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Having PR from both Canada and Australia

Discussion in 'Settlement Issues' started by aydogan, Nov 22, 2017.

  1. Hello,

    I know it has been asked several times in the past, but when I searched the entire forum, I could not find up to date info regarding comparison between CA and AU.

    I am a Materials Engineer from Turkey Istanbul.
    We (wife and 3 years old daughter) have granted our PR visas both from AU and CA few months ago. We have visited both countries to complete our soft landings and to explore them in order to decide where to move. I have been working as project & procurement engineer in several multinational projects, but I am about to lose my job here, and that would be perfect timing for me to look for new opportunities in a new country.

    Actually, it is not an easy decision since we liked both AU and CA in different ways. As far as we understood and learned from several sources like internet forums and some friends, both countries have pros and cons as below.

    AU (Brisbane, Sydney)
    ++We have a few good friends in AU
    ++The climate is moch more better
    ++Minimum wages and average wages are higher.
    ++You may have reasonable life standards by working in survival/casual jobs till finding a professional one with a better salary.
    --Engineering & engineering-related job ads are relatively far less than CA.
    --Economy is not good. Not much manufacturing, but mining, IT and service industry based.
    --It is way too far to Istanbul, also remote from the rest of the world
    --It is seem to be becoming politically harsh to the immigrants, laws and regulations are being considered to harden
    --The citizenship procedure takes minimum 4 years. Government is also trying to make it harder.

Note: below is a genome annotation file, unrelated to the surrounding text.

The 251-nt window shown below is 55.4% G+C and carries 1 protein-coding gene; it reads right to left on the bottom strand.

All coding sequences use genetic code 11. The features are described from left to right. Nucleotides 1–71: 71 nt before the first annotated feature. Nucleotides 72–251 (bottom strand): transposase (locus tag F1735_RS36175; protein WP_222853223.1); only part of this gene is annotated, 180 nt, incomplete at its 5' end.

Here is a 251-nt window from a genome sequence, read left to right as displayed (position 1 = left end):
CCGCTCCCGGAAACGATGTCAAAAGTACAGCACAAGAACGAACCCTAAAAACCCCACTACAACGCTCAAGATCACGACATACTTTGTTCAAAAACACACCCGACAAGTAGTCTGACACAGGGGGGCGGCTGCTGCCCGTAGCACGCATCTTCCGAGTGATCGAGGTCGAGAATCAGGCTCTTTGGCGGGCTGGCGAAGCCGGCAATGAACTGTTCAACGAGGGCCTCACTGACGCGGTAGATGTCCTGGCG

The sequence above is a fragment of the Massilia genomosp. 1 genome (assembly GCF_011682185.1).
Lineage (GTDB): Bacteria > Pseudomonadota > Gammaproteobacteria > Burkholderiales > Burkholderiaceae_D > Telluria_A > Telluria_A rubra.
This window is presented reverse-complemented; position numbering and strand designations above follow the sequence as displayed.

CA (Toronto)
    ++It is much more easy (half price, half time) to travel from Istanbul. Not remote from the world.
    ++it is also close to USA for business opportunuties or touristic visits, etc.
    ++More engineering & engineering-related job ads are being published than AU
    ++Economy seems stronger, more diverse compared to AU.
    ++Politically more open & welcoming to immigrants.
    ++Citizenship can be obtained in 3 years. Just reduced from 4 years.
    --Climate is far worse than AU. Very harsh winters for us considering ourselves as Aegean.
    --We do not have any close friends there.
    --Minimum wages are lower than AU.
    --Casual & survival jobs may not be enough to survive for a family with kid.
    --Finding a professional job may be very difficult (heard that it can take 1 to 2 years!).

    As a result, we are now considering to move to AU, firstly for economical and secondly for climatic factors.
    However, taking this kind of decision for the future of our family is really very tough and stressfull. Therefore we would want to crosscheck our decision in different ways as much as possible.

    I am well aware that this is a Canada forum, but since we are all trying to be immigrants, you may had been through this "country choosing process", therefore your opinion would be very valuable for us.

    What do you think?
    Do you agree or disagree to our choice?
    Do you have any advice for us?
    Would you add anything or do you have any objection to the pros and cons list?

    We would really apreciate if you kindly share your comments.
    Thank you!
     
    saqibzamir likes this.
  2. The climate in Toronto isn't that bad. If you were considering somewhere like Winnipeg that would be different but don't be to scared off by a little bit of winter:)
     
    aydogan likes this.
  3. I work in IT, had this confusion as soon as I had a need for immigration and chose Canada even before applying. I didn’t want waste money as Australian PR is very expensive. Plus I need to spend additional $200 either for skill assessment or ECA.

    In my research I found there isn't anything that makes or breaks the deal for one of the country. Both are more or less similar developed countries except the drastic weather difference.

    The reasons for choosing Canada were:

    1) I live in US and it is easier for me to find jobs, and logistics perspective to move to Canada.

    2) I did a simple test for job market for my skills to statistically check which country has better job prospects. I searched my skills in indeed.ca and au.indeed.com , and found that there were at least thrice the amount of jobs in Canada for my skillset.